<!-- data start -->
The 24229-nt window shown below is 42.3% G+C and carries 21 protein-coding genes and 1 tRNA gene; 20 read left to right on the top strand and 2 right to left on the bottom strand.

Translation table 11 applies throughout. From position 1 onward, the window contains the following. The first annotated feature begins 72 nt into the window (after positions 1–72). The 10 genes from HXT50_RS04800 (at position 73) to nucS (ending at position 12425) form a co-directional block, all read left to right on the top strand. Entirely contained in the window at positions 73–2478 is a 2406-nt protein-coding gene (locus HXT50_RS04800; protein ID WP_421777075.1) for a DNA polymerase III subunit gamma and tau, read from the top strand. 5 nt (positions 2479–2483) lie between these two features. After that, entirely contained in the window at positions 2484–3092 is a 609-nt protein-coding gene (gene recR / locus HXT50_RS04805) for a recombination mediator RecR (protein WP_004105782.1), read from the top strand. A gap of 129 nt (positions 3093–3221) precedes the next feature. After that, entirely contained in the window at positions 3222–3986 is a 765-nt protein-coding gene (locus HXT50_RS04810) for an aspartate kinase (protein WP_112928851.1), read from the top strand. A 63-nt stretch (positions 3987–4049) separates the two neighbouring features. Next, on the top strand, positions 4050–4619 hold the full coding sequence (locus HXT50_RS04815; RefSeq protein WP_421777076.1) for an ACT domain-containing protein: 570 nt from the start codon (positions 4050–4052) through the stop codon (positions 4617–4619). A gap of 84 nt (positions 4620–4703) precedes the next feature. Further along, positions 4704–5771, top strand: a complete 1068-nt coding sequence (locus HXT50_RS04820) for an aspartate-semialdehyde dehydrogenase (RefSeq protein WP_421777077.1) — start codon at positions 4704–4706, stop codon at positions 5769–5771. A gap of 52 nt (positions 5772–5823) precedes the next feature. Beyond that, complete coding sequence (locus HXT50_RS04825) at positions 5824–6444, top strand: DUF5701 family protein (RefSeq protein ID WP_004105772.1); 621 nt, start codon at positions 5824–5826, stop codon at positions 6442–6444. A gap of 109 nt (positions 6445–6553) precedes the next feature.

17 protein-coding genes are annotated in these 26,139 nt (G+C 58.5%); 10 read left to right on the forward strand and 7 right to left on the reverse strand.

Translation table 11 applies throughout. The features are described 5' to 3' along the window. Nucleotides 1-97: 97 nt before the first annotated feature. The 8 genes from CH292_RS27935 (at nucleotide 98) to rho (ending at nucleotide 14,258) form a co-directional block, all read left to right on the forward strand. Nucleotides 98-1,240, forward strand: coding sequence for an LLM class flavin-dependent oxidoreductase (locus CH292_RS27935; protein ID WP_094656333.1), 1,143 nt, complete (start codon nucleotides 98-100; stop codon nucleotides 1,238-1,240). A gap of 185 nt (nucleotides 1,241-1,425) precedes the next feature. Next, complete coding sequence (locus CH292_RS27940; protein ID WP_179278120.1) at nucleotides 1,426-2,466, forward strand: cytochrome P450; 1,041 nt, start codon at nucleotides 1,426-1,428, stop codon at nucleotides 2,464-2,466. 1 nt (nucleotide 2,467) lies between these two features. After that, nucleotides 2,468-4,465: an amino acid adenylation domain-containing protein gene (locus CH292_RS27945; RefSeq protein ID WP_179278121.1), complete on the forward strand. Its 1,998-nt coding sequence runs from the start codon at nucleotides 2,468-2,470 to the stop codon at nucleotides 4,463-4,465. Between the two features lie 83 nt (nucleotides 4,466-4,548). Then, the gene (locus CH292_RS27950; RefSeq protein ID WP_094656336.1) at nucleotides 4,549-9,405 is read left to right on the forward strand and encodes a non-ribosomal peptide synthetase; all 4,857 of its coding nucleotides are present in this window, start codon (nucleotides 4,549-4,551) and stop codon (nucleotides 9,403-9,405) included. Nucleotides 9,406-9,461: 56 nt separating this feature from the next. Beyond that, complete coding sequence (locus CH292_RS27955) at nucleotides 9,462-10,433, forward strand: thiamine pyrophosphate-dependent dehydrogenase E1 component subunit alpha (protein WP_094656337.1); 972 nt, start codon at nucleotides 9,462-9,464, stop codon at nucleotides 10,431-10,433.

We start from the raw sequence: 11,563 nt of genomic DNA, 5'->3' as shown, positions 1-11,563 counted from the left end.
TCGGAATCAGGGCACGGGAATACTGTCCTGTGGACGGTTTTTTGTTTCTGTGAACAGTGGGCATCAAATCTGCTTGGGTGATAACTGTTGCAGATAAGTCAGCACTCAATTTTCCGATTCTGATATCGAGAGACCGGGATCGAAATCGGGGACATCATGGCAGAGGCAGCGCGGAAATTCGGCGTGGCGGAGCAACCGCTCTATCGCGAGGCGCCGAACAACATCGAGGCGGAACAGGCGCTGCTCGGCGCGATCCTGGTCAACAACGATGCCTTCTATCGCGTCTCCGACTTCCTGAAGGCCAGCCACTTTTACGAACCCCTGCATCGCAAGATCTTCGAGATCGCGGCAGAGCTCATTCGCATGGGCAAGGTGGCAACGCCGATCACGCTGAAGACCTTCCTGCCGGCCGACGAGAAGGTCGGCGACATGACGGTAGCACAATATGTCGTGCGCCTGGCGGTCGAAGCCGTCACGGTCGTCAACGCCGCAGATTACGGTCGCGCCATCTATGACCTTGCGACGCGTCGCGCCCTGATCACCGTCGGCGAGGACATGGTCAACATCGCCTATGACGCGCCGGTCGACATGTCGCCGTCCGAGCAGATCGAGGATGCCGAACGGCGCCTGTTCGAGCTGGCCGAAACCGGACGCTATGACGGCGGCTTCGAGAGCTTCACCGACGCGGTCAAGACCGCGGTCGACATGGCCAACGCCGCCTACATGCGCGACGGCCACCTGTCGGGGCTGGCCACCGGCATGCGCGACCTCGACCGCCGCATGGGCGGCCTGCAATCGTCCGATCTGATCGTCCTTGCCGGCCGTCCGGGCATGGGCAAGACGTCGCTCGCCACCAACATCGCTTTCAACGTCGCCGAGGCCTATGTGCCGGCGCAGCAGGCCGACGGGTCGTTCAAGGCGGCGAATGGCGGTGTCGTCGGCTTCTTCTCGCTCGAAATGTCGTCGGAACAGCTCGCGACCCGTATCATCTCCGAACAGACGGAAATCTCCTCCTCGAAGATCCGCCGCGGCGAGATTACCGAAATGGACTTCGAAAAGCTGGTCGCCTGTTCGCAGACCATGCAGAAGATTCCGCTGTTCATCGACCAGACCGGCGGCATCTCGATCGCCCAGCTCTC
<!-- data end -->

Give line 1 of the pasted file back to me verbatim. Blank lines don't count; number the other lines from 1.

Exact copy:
The 24229-nt window shown below is 42.3% G+C and carries 21 protein-coding genes and 1 tRNA gene; 20 read left to right on the top strand and 2 right to left on the bottom strand.